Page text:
This is part of a series of posts about the 'little of visualisation design', respecting the small decisions that make a big difference towards the good and bad of this discipline. In each post I'm going to focus on just one small matter - a singular good or bad design choice - as demonstrated by a sample project. Each project may have many effective and ineffective aspects, but I'm just commenting on one.

The 'little' of this next design concerns the choice of axis scale intervals. The graphic in focus is taken from a screen shot of BT Sports (UK) TV coverage of the Australia vs. England 1-day cricket match. I suspect the visuals are produced by the host broadcasters in Australia (most likely Channel 9).

This chart shows the cumulative progress of run scoring for each team across the 50-overs that each team bats for. The chart helps to show whether Australia appear to be on track for victory or otherwise given England's rate of run scoring. My issue with this chart's design concerns the y-axis scale intervals that use units of 70 runs.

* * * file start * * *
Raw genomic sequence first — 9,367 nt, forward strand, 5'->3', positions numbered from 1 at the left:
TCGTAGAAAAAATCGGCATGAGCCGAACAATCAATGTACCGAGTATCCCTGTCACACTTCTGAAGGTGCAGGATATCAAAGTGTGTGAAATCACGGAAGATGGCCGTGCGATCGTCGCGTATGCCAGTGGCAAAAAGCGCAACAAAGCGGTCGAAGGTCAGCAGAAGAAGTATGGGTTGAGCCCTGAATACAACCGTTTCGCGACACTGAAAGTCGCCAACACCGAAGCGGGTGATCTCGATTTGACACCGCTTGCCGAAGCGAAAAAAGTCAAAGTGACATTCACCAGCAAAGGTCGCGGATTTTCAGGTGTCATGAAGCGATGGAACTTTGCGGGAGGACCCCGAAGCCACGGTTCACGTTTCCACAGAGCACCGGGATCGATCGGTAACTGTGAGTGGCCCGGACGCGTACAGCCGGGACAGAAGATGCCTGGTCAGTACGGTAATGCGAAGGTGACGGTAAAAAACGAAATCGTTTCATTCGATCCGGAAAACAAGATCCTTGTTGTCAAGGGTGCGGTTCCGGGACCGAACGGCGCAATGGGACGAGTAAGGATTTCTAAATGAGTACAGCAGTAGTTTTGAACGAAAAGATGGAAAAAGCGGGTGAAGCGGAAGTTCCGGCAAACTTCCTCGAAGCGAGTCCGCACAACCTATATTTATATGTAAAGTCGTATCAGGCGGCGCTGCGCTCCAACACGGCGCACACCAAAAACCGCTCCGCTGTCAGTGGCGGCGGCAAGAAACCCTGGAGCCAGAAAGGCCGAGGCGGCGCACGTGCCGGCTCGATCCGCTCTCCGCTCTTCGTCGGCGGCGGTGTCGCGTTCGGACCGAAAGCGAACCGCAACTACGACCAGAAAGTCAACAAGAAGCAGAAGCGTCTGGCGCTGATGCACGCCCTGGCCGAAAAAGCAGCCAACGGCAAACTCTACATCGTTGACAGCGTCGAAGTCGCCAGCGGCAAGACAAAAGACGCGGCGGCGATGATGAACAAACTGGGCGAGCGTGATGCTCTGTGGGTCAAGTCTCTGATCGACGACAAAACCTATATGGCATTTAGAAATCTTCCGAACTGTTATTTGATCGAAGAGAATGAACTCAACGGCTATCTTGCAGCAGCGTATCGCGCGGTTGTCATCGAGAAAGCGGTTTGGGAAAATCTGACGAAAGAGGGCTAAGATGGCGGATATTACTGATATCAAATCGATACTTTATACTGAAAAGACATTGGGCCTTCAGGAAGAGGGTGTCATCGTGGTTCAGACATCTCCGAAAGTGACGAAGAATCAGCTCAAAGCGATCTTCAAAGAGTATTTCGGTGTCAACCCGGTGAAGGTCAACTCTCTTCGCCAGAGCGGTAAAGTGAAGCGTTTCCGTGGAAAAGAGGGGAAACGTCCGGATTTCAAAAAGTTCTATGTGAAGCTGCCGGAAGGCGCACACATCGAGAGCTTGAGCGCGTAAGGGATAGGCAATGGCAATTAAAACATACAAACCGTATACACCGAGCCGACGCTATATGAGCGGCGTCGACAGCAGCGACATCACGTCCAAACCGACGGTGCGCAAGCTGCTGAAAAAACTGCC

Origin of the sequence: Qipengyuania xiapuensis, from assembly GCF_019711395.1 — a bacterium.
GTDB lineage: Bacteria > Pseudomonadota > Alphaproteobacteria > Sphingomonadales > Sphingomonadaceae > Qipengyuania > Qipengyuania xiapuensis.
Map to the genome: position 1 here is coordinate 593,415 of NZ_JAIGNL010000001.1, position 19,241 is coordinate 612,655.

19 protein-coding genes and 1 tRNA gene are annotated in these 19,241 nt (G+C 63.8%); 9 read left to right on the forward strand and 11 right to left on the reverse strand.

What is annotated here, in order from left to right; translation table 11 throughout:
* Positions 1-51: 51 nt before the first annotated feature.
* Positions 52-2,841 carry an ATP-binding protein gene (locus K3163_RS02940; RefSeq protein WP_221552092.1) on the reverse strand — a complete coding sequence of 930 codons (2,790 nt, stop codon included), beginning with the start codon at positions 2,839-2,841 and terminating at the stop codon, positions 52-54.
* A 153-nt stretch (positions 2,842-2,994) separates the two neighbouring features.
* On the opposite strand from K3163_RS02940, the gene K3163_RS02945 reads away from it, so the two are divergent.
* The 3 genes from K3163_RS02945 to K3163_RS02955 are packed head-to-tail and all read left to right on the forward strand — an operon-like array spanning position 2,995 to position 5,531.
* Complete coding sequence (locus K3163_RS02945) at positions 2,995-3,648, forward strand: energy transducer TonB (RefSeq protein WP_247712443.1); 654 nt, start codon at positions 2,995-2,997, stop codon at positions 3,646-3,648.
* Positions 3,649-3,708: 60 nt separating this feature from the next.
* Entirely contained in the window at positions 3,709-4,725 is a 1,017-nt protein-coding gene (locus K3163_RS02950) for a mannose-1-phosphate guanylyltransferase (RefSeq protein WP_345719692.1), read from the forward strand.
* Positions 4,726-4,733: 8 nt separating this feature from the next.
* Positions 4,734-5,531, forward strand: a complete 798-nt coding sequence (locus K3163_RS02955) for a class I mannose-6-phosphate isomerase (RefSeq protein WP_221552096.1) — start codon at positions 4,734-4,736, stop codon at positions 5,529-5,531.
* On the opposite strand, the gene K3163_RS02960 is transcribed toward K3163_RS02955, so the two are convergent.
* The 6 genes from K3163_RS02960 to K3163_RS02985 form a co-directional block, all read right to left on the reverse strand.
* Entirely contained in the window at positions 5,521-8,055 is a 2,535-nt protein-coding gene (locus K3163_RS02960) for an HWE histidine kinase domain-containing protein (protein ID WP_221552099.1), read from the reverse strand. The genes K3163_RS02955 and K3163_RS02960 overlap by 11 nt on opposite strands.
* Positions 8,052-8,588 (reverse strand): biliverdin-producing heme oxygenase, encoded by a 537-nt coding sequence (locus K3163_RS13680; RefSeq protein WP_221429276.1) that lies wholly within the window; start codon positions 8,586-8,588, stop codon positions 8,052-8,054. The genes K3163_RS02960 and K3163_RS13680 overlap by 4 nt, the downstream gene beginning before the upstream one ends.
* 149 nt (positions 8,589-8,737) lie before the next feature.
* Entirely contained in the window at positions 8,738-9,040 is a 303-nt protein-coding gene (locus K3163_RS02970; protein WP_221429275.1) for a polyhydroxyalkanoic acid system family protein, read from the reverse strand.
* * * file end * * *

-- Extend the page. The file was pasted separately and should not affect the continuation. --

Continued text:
It isn't that you CAN'T get a sense of the quantitative positions of the line heights but more that it puts greater burden on the eye and the brain to work out what the values are between these intervals. Surely it would be much easier to perceive if the chart used axis intervals of 50, 100, 150 etc.? Judging runs in units of centuries and half-centuries is integral to the language, focus and statistical chunking of cricket so I just do not see the merit of using the 70, 140, 210 scales.

10 significant visualisation developments: July to December 2017
The little of visualisation design: Part 47